Luca takes a number of chemo medicines. One of these he ingests daily. It comes in a brown bottle, given using a syringe. It smells of sulfur. From what I gather, it basically is an effort to keep his blood cancer from returning, by preemptively poisoning those cells. It’s part of a multi-year treatment plan, which seems likely to keep his cancer in remission, ideally forever.
Luca’s supply ran out the night before. Usually we get our refills once a month as part of our provider visit, but this one wasn’t available. I was back at Children’s Hospital’s pharmacy, asking for a refill, and given my curiosity, asked why the refill was so delayed.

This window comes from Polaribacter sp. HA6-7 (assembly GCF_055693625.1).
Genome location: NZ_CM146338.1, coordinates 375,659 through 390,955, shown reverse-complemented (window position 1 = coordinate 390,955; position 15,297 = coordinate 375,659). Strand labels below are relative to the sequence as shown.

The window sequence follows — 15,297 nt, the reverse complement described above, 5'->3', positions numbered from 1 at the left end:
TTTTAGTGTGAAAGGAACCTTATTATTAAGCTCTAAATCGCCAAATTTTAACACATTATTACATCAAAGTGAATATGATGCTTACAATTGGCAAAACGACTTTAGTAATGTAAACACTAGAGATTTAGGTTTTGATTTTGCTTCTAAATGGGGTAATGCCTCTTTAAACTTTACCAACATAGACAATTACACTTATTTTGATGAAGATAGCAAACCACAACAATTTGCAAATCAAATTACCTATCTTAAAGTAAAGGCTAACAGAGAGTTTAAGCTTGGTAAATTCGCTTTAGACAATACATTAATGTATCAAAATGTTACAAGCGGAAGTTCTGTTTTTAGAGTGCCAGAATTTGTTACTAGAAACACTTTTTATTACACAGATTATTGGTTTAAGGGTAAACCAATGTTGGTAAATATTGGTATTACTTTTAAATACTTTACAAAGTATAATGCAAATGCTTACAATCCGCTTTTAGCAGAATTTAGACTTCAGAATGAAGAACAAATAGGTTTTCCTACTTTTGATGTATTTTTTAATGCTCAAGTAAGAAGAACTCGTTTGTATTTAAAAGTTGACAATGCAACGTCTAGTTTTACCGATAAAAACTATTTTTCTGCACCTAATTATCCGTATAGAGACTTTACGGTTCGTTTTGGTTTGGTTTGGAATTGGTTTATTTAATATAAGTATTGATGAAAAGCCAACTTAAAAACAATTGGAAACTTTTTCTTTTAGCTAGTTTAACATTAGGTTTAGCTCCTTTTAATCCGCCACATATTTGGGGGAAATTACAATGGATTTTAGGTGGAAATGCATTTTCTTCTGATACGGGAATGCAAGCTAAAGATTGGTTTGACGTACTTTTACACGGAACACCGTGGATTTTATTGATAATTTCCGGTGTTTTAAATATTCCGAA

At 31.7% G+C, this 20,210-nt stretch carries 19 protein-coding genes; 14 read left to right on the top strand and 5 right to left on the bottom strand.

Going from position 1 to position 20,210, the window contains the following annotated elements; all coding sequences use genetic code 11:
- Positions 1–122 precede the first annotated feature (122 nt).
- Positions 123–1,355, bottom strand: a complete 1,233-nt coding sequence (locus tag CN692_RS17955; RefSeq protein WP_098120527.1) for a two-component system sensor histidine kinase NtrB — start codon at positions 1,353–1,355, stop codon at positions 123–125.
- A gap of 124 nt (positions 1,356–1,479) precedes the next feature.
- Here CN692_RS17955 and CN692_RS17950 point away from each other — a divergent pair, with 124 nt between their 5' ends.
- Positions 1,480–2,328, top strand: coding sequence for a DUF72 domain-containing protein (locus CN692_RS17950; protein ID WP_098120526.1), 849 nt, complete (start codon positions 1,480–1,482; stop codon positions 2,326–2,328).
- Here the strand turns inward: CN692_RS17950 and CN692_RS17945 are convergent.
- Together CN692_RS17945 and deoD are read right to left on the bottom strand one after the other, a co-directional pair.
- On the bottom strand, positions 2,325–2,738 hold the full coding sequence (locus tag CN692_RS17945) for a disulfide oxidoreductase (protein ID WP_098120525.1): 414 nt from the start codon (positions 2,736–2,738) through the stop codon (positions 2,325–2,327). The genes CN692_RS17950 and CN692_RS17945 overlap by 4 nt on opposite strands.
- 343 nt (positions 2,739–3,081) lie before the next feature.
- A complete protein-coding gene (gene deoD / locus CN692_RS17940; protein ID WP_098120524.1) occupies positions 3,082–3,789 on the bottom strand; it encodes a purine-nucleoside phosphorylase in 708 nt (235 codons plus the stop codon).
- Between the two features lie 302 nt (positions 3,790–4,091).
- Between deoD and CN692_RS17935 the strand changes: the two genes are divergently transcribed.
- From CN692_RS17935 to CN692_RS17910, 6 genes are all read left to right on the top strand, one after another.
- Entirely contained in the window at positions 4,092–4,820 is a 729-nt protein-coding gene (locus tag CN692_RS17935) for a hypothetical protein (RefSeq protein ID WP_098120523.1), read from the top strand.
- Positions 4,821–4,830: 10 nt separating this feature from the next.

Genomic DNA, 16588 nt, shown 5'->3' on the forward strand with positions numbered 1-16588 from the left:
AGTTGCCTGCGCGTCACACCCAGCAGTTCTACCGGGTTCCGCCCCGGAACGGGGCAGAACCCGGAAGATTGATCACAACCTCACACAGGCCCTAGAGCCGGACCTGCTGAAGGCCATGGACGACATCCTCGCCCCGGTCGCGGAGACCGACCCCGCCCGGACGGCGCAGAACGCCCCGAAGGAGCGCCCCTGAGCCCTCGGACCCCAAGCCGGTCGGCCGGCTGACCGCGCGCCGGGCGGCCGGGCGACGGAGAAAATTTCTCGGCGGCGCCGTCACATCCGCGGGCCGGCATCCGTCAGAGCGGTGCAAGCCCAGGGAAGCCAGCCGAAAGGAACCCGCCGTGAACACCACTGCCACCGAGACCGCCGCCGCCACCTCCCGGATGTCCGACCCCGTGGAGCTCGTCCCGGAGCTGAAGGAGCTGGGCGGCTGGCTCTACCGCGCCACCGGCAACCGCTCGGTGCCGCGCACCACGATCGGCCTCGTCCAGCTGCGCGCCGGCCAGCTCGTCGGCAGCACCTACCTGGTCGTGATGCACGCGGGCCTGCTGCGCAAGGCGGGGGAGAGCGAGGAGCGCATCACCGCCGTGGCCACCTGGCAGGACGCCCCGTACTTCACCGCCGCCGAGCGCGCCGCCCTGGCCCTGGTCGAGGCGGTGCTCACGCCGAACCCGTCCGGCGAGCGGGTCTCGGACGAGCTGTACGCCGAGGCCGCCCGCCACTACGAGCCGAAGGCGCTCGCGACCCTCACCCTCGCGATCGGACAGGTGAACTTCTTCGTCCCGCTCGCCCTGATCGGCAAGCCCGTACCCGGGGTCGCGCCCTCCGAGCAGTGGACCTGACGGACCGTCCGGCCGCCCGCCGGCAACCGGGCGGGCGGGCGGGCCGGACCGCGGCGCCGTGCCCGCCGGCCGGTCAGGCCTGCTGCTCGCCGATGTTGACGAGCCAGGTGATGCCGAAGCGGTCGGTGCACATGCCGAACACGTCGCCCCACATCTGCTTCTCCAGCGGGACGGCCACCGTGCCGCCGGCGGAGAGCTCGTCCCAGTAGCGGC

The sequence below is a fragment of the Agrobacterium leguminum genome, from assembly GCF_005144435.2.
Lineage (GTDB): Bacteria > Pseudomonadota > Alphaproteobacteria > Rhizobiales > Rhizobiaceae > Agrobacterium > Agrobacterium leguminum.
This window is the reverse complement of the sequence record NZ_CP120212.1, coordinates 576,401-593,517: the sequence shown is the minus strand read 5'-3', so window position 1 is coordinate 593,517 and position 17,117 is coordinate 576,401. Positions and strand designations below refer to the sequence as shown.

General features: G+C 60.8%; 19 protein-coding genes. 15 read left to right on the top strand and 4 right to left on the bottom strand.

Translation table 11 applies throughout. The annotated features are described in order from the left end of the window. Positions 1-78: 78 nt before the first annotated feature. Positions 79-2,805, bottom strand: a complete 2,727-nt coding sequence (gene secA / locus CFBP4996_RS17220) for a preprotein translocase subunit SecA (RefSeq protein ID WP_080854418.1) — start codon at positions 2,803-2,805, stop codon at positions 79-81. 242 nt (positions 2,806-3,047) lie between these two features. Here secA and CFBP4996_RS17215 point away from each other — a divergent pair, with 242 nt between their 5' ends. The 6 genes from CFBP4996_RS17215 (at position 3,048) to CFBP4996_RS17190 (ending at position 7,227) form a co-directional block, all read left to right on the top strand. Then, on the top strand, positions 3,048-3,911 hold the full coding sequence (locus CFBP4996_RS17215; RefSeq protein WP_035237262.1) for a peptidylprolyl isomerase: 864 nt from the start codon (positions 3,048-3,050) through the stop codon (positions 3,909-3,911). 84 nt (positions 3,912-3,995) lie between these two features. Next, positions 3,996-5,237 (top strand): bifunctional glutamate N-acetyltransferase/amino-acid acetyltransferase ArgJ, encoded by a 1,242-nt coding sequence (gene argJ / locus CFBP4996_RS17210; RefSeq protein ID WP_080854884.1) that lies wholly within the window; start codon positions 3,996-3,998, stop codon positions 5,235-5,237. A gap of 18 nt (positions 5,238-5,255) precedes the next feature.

This medicine goes by the brand name Purixan. The pharmacist said it costs about $1500 per month. One bottle was supposed to be a 60 day supply, but due to an increase in dosage ran out in about 30. The insurance company wasn’t aware of this–yet–which was due to a quirk in the refill process I won’t get into.
What is Purixan? The bottle contains a liquid formulation of a common chemotherapy drug, mercaptopurine. Various purine compounds were developed in the 1940s, when it was discovered that “nitrogen mustards” (during chemical weapons research) had a positive effect on blood cancers.
The liquid form is to make it easier to regulate a precise daily dosage in children. For example, Luca ingests about 3.2mL a day, up from about 2mL when he started treatment 2 years ago.
The “adult” formulation is about $100 per month. Theoretically you could crush a tablet, mix it in with some cherry syrup, and save $1400. But since in my case, the insurance company pays for it, I’m not going to make the effort.